I’m going to start with some of the Android pieces, and I’m going to jump quickly into the Swift pieces. We’ll see how the APIs are similar calls on both platforms. Then we’ll play the game. At the end, we have these games built for the iPhone and Android. I’ll give you a link and a QR code at the end of tonight, we can all download it and start playing it against each other.

When we start up our app, on both sides, it’s going to come into a splash screen. The first thing we’ll need to do when we connect to our object server is connect with a username and password, so that it knows that we’re an authenticated user that can access this data, since it’s hosted in the cloud.

It will show a loading screen. Then we have a screen where you can put in your name. Every person that downloads and has the app on their phone, they can type in a name for themselves, and that gives them a handle for people who want to challenge them. After they put in their name and hit enter, they’ll go to a game room, which will be a table view in Swift, and a recycler view in Android.

Finally, once somebody if you tap on somebody and you challenge them, they’ll get an alert that says, “Do you want to accept?” If they accept it, the game will get created, and both players will move into it.

RealmPop on Android

I have a simulator running a simulated Nexus6P. And at first, it’s going to launch up into that connecting screen, but not go anywhere yet. We’ll have to add the code to make ourselves log in. I do have the server address we’re connecting to.

Realm runs within your own infrastructure. Unlike Cloud Kit or Firebase, we’ve made a decision to let you host it yourself. Because we feel that many large enterprises want to make sure that they’re owning their data, and that it’s within their system. There’s many people in fear of using a Parse and then it goes out of business, and then what do you do. In our case, we let you host it. And we don’t have our own hosted solution yet, but it’s something we’re looking into if you want to do that.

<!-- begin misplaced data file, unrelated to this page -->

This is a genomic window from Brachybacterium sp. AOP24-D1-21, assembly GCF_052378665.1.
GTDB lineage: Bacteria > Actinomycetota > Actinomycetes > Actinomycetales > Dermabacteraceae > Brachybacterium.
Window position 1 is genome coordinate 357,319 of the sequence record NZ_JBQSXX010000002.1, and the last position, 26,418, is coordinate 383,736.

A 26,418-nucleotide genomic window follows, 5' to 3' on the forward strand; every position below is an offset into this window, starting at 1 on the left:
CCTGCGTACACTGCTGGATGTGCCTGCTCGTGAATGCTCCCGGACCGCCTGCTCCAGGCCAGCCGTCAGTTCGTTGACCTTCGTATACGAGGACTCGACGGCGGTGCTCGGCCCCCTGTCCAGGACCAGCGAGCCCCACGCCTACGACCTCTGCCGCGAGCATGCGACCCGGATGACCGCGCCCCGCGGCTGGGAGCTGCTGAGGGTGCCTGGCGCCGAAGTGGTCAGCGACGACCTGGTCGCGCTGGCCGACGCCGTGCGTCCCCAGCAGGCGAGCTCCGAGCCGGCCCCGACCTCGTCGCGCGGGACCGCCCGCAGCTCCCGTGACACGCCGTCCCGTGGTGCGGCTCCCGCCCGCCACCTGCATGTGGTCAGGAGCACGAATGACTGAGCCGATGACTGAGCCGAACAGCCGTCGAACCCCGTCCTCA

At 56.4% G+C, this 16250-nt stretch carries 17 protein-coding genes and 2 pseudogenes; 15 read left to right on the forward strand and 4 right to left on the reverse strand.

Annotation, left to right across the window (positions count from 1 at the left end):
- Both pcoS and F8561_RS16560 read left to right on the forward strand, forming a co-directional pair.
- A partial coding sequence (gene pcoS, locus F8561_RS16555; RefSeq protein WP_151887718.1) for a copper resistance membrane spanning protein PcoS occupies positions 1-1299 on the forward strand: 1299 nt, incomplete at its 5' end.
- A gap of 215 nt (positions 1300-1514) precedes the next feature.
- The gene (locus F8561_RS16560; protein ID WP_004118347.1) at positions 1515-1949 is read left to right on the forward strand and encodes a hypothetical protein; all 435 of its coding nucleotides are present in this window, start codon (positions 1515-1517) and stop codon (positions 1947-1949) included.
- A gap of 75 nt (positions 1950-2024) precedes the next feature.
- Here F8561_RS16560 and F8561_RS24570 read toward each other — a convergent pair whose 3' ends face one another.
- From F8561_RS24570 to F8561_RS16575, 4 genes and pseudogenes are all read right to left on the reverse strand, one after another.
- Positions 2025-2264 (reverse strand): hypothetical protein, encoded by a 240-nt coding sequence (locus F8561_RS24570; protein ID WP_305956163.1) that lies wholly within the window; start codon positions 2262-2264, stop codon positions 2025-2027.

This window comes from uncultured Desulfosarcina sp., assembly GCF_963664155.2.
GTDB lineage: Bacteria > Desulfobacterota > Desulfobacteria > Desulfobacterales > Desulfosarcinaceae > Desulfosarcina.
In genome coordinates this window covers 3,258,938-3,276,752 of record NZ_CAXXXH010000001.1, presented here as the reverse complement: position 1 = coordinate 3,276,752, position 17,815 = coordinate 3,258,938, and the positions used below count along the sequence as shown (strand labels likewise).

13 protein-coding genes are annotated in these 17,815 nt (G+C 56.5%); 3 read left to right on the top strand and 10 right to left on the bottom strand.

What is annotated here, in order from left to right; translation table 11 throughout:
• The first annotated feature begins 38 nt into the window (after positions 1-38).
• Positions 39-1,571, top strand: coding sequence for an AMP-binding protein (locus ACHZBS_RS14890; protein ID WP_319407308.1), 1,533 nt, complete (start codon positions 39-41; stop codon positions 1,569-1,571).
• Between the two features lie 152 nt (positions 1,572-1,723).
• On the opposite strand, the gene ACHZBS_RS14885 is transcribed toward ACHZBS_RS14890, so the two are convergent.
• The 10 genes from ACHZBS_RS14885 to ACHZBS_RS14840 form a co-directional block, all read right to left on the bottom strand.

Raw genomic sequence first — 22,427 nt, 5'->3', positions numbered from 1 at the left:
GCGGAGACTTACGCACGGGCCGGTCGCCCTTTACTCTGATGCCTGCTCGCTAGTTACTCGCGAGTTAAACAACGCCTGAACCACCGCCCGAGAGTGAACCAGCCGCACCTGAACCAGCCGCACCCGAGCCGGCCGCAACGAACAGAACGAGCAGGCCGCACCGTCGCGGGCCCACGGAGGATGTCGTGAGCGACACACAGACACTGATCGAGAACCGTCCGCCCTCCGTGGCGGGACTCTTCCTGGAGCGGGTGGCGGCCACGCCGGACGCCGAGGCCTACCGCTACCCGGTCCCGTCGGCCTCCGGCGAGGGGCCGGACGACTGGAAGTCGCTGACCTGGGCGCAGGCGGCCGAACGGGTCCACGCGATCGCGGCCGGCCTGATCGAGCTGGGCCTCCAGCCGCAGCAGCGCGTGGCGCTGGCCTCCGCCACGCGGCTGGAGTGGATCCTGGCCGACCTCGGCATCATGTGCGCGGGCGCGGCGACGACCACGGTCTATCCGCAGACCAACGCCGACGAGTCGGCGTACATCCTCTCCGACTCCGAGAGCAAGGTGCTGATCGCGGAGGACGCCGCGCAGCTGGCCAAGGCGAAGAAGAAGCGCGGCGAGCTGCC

Let me first show you the model we’re working with. I’ve defined my schema. When we look at the Swift side, it’ll look similar, but more Swifty. We’ll have an ID unique to every player running the app. This ID, depending on if you’re on Android or you’re on Swift, I either use user defaults or shared preferences to create an ID the first time the app’s launched. I reuse that ID every time you relaunch the app. The name that you type in will get stored in the name property.

When you’re available in the game room to be challenged, we’ll have an availability flag that we’ll set to true. And when somebody challenges you, to challenge you to a game, they will pull your player object out of the database, and their player object out of the database, and set their player as your challenger. We’ll attach a notification block or in Java, a change listener, and we’ll launch a dialogue to ask them, based on that property change, so we’ll react to that data change.

Finally, if you accept a challenge, a game object will get created, and that object will be set for your local user. When you set that on the challenger, it will synchronize up to the cloud, and then back down to the other client, that you’re starting a game with.

The player object’s the most complex one, and then we have a game object that gets created for each game, which has two sides, player one and two, and the numbers that we’re going to display, and finally, each side is a temporary object we’re persisting. It’s temporary in the sense that it only makes sense for each game.

Each side, each player, will have a side to play. And we’ll reference the player ID that this side’s tied to. The name to display for the player. How many bubbles they have left, if they are successful, and they do pop all the bubbles, what time they finished in, so we can see who the winner is, and if they didn’t pop it in time, or they popped them out of order, they’ll get a fail flag set and we’ll use that in our app to react to that and end the game, too.

We’ll also be running what we call the Realm Object Browser and connect to the same database.

I have a few players in there, I have this running on my iPhone, an Android phone, and a couple simulators.